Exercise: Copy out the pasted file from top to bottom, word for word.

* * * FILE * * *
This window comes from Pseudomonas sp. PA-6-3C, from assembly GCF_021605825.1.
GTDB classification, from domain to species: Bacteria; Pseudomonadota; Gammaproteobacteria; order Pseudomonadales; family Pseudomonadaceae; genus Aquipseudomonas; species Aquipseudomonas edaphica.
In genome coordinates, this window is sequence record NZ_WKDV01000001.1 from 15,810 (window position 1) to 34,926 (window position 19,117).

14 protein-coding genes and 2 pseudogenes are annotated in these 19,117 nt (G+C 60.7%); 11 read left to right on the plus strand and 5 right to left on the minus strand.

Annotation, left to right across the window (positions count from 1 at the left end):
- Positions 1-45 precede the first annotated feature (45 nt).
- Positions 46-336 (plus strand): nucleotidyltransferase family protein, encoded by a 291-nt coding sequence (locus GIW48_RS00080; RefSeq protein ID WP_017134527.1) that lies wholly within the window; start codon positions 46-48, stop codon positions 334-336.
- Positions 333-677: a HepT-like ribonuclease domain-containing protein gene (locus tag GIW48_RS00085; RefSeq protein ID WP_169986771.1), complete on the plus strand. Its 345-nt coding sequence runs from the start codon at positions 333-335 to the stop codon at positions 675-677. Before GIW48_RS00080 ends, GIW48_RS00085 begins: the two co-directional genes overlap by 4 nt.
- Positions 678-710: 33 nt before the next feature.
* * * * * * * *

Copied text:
This window comes from Pseudomonas sp. PA-6-3C, from assembly GCF_021605825.1.
GTDB classification, from domain to species: Bacteria; Pseudomonadota; Gammaproteobacteria; order Pseudomonadales; family Pseudomonadaceae; genus Aquipseudomonas; species Aquipseudomonas edaphica.
In genome coordinates, this window is sequence record NZ_WKDV01000001.1 from 15,810 (window position 1) to 34,926 (window position 19,117).

14 protein-coding genes and 2 pseudogenes are annotated in these 19,117 nt (G+C 60.7%); 11 read left to right on the plus strand and 5 right to left on the minus strand.

Annotation, left to right across the window (positions count from 1 at the left end):
- Positions 1-45 precede the first annotated feature (45 nt).
- Positions 46-336 (plus strand): nucleotidyltransferase family protein, encoded by a 291-nt coding sequence (locus GIW48_RS00080; RefSeq protein ID WP_017134527.1) that lies wholly within the window; start codon positions 46-48, stop codon positions 334-336.
- Positions 333-677: a HepT-like ribonuclease domain-containing protein gene (locus tag GIW48_RS00085; RefSeq protein ID WP_169986771.1), complete on the plus strand. Its 345-nt coding sequence runs from the start codon at positions 333-335 to the stop codon at positions 675-677. Before GIW48_RS00080 ends, GIW48_RS00085 begins: the two co-directional genes overlap by 4 nt.
- Positions 678-710: 33 nt before the next feature.